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For as long as I can remember, I’ve always suffered from stomachaches, bloating, heart burn and other digestive issues. I never leave the house without Tums in my purse. However, I know that part of my issue is my own fault. I love so-called “junk food” and, well, actually all food. Like a lot of people, I’m sensitive to dairy. But that never stops me from eating a quesadilla or digging my fork into a ball of burrata.
Last fall, I spoke with my doctor about my ongoing issues. Based on my symptoms, she suggested I try taking probiotics and eating more fiber-filled foods. I tried it and it worked, but I quickly fell back into eating overly-processed foods, dairy and sugar. So, when I heard about the Feel Good Fix by Provenance Meals, I had to give it a try.
What is the Feel Good Fix?
Provenance Meals is a meal delivery company that makes healthy prepared meals for breakfast, lunch and dinner. All of the meals are organic, gluten-free, dairy-free and refined sugar-free. To ensure the absolute freshness, the main service is currently only available in the greater New York City area and Los Angeles.
Thankfully, Provenance Meals launched the Feel Good Fix in August 2020, and this portion of the service ships nationwide. The three-day plant-based program eliminates inflammatory triggers including dairy, refined sugar, gluten, GMOs, soy, corn and refined vegetable oils. The meals, created by chefs and nutrition experts, come pre-prepared. The goal, according to Provenance Meals founder Caroll Lee, is to “reboot” your body by removing toxins causing gut inflammation.
“It’s my aim to help people experience how good they can feel on an anti-inflammatory, nutrient-dense meal plan in a short time frame, while not giving up anything when it comes to taste and convenience,” Lee tells In The Know. “Our clients have experienced weight loss, increased energy and better sleep in just three short days.”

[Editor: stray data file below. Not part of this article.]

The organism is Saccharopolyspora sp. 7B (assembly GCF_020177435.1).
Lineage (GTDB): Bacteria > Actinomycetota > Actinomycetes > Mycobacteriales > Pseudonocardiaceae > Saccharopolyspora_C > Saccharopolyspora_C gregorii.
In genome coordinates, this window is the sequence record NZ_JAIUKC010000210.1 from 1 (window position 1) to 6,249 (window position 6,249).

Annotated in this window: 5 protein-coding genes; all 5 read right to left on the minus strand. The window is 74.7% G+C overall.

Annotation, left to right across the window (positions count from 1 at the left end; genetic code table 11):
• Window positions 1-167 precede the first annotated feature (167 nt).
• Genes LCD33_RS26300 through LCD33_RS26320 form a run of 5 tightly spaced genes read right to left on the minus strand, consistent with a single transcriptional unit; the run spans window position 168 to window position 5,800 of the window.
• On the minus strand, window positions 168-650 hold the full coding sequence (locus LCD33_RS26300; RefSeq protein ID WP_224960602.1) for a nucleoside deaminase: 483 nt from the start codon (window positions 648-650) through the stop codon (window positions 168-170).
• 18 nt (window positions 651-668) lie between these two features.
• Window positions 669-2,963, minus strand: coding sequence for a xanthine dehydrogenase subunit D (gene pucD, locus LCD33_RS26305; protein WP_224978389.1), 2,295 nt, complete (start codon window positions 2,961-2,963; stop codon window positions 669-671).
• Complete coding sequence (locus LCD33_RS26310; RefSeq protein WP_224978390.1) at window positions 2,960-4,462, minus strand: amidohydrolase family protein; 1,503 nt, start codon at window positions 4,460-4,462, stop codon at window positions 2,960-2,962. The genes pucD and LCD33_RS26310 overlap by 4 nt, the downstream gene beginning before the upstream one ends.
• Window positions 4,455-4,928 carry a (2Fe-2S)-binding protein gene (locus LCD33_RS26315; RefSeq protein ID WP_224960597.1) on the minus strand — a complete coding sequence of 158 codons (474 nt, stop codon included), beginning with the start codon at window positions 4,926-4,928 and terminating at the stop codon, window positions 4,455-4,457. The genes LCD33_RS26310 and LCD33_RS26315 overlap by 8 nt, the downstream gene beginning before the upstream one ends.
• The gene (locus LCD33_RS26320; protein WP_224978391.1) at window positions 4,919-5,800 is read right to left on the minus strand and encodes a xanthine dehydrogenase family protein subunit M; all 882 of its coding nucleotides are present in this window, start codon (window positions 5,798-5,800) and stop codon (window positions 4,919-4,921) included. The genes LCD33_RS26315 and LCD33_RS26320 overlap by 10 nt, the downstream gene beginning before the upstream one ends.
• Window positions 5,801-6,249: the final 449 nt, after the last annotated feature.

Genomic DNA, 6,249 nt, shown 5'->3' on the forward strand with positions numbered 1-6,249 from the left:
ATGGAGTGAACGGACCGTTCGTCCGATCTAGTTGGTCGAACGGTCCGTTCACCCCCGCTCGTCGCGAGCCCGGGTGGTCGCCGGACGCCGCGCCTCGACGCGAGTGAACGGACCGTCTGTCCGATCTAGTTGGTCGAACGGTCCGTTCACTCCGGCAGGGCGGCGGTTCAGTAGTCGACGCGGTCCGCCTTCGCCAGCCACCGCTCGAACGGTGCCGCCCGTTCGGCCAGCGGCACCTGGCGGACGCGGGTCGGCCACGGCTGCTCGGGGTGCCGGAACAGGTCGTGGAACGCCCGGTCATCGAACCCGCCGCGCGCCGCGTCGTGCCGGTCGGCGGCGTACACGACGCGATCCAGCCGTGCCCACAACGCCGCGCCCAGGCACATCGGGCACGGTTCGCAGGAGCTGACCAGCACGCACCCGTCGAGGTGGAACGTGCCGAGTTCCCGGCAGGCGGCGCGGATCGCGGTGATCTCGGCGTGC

Essentially, it’s detox meals delivered
In all honesty, I usually stay away from anything labeled as a “detox.” I’ve read the studies and articles about why a detox could actually be bad for your health and how the words “detox” and “cleanse” are often marketing buzzwords used to sell products. And I’m well aware that my own liver and kidneys rid my body of toxins on their own.
While the Feel Good Fix eliminates many types of foods, the point is to slowly introduce some of them back into your regular diet once the detox is over to see how your body reacts. This in turn can help identify your own inflammatory triggers or foods that don’t make you feel your best, similar to Whole30.
“We consider a cleanse or detox as an opportunity to strengthen and heal by flooding your body with nourishing foods and drinks,” Lee says. “It’s also a time when you can really listen to your body and understand how it feels when you eliminate potential inflammatory triggers that cause pain, bloating, redness and more.”
Lee adds the program is “a great option if you are looking to try out a whole-foods based detox for the first time.”
The Feel Good Fix gave me a chance to see just how good my body could feel when fed better-for-you foods. It can be hard to begin cooking for a specialty diet that is gluten-free or refined sugar-free, but this program placed the opportunity to try it in my lap. I finally had no excuse to feed my body with food that actually made me feel good, a.k.a. no stomachaches. But could it convince me to eat better long term?
My experience trying the Feel Good Fix
Overall, the plan was incredibly easy to follow, the food tasted good and — the best part — I didn’t have any stomach issues. While the detox was only three days, I found that I had more energy and focus. Plus, I was sleeping better. I loved the way I felt, and it motivated me to eat foods that made me feel good once the detox ended.
The following week, I kept up with a similar structure as the cleanse, which is a protein shake in the morning, tea before mid-day, vegetable soup for lunch and a plant-based meal for dinner.
Now, a month later, I’m not gonna lie and say I’m a totally changed woman. I still eat a little too much cheese, and get stomachaches here and there. But, I’ve cut back significantly on my food triggers — and it has helped. For the most part, I’ve stuck with protein shakes in the mornings, and soup or a plant-based meal for lunch. It works for me, and maybe it will work for you, too. But of course, everyone’s body is different.